General Prologue to The Canterbury Tales

by Geoffrey Chaucer
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Comment on Chaucer's use of irony in the Prologue to the Canterbury Tales?

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In satire, there is the use of irony, humor, and exaggeration to criticize the foibles and vices of people. Chaucer cleverly satirizes many of the pilgrims as he points to their hypocrisy.

In the Canterbury Tales, Geoffrey Chaucer creates what is known as estate satire. In Medieval times, an estate was a division of society; there were three estates: the Clergy (those who prayed), the Nobility (those who fought) and the Peasantry (those who labored). The largest target of this satire is the Clergy because it is rife with hypocrisy.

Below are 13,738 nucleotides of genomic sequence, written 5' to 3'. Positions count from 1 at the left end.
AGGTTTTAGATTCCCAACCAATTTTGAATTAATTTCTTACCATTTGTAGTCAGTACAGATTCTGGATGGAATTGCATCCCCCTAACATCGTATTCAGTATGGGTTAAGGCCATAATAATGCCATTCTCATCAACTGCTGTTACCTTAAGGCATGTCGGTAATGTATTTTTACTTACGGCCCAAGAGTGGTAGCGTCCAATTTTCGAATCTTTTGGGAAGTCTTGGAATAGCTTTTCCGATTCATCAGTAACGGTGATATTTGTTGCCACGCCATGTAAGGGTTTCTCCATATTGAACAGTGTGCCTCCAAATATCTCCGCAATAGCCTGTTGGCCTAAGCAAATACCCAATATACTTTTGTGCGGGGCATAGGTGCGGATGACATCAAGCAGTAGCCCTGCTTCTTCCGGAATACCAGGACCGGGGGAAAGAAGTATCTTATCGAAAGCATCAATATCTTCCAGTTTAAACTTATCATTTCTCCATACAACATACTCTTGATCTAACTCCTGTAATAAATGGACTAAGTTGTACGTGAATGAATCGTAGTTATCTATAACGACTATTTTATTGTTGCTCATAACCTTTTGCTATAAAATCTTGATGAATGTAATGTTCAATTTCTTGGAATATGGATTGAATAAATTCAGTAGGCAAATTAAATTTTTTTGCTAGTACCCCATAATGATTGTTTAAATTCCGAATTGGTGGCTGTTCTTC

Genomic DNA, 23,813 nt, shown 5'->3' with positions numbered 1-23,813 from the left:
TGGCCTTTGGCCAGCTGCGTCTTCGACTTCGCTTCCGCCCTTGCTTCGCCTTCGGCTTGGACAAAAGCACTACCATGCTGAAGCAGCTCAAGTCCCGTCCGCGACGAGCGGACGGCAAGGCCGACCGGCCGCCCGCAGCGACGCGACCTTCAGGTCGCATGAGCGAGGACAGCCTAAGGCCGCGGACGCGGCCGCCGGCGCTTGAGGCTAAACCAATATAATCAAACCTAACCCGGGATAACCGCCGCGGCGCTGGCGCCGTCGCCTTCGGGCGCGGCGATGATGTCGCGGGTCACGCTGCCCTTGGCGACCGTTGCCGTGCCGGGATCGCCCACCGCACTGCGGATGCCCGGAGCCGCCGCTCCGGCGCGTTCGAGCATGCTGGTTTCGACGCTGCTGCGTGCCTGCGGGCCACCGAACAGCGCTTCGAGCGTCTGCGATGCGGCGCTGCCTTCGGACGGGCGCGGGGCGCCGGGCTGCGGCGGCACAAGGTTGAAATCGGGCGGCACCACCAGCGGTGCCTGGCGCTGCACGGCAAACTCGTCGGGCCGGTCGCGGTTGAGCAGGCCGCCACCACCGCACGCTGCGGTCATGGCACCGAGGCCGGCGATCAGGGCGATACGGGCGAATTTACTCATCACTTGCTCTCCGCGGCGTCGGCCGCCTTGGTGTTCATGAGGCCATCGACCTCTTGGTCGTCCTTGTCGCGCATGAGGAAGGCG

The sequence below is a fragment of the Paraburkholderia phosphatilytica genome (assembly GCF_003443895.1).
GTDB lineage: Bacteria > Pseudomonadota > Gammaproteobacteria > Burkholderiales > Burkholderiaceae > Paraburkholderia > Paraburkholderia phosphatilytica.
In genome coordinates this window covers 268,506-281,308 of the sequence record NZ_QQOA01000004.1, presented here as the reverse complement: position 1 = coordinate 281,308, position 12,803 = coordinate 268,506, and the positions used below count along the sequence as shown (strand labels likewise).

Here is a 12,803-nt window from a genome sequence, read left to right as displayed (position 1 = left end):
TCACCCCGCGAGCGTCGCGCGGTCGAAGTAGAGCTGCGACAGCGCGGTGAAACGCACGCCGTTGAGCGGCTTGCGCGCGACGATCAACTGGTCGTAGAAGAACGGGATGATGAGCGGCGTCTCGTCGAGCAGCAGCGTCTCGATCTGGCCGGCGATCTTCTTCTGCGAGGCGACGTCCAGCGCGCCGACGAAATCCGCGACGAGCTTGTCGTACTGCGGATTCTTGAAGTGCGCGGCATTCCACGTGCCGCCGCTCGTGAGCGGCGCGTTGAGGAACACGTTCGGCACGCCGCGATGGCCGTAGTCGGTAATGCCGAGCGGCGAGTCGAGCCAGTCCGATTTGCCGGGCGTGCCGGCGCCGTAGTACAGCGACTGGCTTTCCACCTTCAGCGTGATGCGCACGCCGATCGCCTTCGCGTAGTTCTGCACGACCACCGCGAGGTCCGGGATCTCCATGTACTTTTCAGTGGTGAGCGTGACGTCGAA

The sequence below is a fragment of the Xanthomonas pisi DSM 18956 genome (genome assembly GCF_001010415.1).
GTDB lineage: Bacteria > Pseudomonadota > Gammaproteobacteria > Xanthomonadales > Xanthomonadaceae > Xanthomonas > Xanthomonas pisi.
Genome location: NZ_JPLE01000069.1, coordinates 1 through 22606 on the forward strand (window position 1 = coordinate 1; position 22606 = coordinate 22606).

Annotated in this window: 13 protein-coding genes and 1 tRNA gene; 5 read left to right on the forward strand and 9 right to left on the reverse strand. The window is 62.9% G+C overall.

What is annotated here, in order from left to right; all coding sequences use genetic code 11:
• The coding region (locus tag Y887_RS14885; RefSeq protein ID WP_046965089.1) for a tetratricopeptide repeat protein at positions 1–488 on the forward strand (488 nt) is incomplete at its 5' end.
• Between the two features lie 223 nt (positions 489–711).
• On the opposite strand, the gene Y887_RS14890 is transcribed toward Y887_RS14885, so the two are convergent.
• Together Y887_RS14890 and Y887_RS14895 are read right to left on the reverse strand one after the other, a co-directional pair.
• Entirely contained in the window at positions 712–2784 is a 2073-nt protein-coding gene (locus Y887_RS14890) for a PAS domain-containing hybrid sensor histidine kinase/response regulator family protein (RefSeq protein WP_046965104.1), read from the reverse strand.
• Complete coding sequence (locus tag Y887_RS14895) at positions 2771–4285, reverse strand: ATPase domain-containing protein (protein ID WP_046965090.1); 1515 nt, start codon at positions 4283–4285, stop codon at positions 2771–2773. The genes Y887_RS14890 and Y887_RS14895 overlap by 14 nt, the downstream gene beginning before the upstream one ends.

Besides the Pardoner, who has previously been mentioned, the Prioress is another member of the estate of the Clergy whom Chaucer satirizes in his own inimitable way. The Prioress is a nun who ranks just below the abbess, and she serves as an example to the other nuns. However, the Prioress in Chaucer's Tales is anything but an example of humility and poverty. On the contrary, she is ironically affected as sings

...with a fine
intoning through her nose,....
And she spoke...

(The entire section contains 3 answers and 858 words.)

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